Fashion director Jian de Leon on the value of community and style

OCTOBER 27, 2022

Jian de Leon
Jian de Leon is the current director of men’s fashion at Nordstrom, one of the leading fashion luxury retailers in the US | Photo by Miko Tiu Laurel

Jian de Leon shares insights into the intersection between media and fashion and reflects on how style is cultivated by communities



Sitting in a cafe in the financial district in New York, Jian de Leon wears cult fashion labels sacai, Merz b. Schwanen, and calf leather Louis Vuitton shoes. He has just returned from his wedding in Manila to his wife Janice Szeto, who works in brand strategy for Uniqlo, New York. 

De Leon traces his early roots in the Philippines, recounting how his family moved to Northern Virginia in the US when he was just four years old. In 2011, he moved to New York City where he worked freelance for Complex magazine while juggling a day job in the Department of Defense in Washington D.C. 

After a few years of writing about menswear, fashion, and lifestyle on the side, de Leon began to work for Complex full-time. After Complex, he had a stint as a style writer for GQ, then returned to Complex to become the deputy editor. 

“It was a really interesting time to be there. A lot of the friends that I had met there went on to do other projects. I worked with Sean Evans, who does the ‘Hot Ones’ show. There was Emily Oberg who we brought on to do on-camera talent. She did the brand Sporty and Rich. There were a lot of really creative people in the building who have gone on to do even more amazing things since then.”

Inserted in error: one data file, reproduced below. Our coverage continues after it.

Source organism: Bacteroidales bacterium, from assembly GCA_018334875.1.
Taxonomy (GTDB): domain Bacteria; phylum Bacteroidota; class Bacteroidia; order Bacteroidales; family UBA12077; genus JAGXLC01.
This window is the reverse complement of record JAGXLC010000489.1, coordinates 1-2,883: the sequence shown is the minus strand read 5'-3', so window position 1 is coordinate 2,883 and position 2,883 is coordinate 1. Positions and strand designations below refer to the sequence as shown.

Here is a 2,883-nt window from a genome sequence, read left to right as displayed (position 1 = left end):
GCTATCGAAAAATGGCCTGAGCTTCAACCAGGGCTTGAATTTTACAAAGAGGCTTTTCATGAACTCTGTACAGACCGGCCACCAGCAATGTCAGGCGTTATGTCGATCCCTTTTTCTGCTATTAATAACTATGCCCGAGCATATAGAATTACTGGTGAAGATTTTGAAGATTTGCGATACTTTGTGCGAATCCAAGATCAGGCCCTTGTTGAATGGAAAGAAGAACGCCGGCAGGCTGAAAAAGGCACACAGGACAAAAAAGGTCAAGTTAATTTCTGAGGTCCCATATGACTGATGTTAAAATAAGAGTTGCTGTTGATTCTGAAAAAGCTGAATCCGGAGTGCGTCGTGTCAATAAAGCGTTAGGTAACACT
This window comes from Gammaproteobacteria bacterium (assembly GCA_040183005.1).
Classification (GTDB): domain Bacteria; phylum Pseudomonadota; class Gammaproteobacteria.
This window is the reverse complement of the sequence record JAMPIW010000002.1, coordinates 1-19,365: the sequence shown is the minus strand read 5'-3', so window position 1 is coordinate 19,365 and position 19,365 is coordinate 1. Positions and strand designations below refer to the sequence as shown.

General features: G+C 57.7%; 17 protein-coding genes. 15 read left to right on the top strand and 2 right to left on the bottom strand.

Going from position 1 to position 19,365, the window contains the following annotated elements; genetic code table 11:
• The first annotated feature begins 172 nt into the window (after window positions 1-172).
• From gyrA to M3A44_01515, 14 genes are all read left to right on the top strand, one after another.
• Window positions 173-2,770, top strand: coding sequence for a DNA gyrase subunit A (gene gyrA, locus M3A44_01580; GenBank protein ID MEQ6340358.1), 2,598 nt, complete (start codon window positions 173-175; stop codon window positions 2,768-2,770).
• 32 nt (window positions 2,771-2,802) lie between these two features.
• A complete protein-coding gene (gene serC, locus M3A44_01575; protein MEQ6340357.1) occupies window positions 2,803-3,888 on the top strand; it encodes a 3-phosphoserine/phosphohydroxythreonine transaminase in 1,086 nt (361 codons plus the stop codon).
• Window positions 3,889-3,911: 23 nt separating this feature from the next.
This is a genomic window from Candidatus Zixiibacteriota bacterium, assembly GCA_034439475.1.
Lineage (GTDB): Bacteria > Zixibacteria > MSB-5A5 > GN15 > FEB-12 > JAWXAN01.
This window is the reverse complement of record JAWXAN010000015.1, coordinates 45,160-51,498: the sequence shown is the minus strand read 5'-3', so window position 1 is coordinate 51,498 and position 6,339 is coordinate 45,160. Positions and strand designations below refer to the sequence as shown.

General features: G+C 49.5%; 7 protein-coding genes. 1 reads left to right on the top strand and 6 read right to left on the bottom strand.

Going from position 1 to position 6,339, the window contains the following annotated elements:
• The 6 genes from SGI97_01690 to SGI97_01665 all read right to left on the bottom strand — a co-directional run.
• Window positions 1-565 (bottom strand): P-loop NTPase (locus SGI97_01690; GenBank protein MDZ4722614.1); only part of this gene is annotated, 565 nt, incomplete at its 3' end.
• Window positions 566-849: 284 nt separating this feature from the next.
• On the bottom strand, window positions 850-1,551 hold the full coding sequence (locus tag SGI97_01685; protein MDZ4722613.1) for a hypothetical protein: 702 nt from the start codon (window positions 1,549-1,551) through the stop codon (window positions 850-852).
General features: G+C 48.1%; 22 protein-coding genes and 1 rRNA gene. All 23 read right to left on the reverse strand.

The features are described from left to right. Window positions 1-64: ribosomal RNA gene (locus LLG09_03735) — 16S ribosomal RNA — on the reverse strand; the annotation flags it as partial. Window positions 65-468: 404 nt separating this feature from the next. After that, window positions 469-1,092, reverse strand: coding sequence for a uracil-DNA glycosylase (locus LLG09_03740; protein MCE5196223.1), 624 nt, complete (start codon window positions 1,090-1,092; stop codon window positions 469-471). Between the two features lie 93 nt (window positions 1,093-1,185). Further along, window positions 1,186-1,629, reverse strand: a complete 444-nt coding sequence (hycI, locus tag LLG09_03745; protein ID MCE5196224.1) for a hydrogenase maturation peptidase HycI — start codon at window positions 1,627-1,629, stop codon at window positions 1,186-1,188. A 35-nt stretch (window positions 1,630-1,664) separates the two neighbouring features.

Jian de Leon
Photo by Miko Tiu Laurel

After Complex, de Leon worked for trend forecasting agency WGSN as the senior menswear editor. He then became the editorial director at Highsnobiety for almost four years. At present, de Leon is the director of men’s fashion at Nordstrom, one of the leading fashion luxury retailers in the US. 

With a seamless career trajectory from media to management, de Leon has cultivated his authority on streetwear, particularly, staying ahead of the curve in an industry where trends are everything. “I stay outside. I visit new stores when they open. I go to art galleries when I can. It’s about being out there, and staying curious,” he says.

Together with his partner Noah Thomas, de Leon runs the podcast Muleboyz, dubbed on their IG bio “The World’s First Mule Account” giving credit to the niche, comfy shoe, and its elevated forms. 


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With a postmodern flair, de Leon seems to challenge styles, ideas, and materials, taking a style stance informed by years of work in fashion journalism. As a respected purveyor of style in media and retail, de Leon can be considered something of a “fashion intellectual,” with an aesthetic sensibility that can accurately diagnose contemporary culture.

In conversation with Lifestyle.INQ, the New York-based fashion authority shares the trajectory of his career in the editorial and fashion worlds, giving insights into the creative community in New York, and his current role at Nordstrom.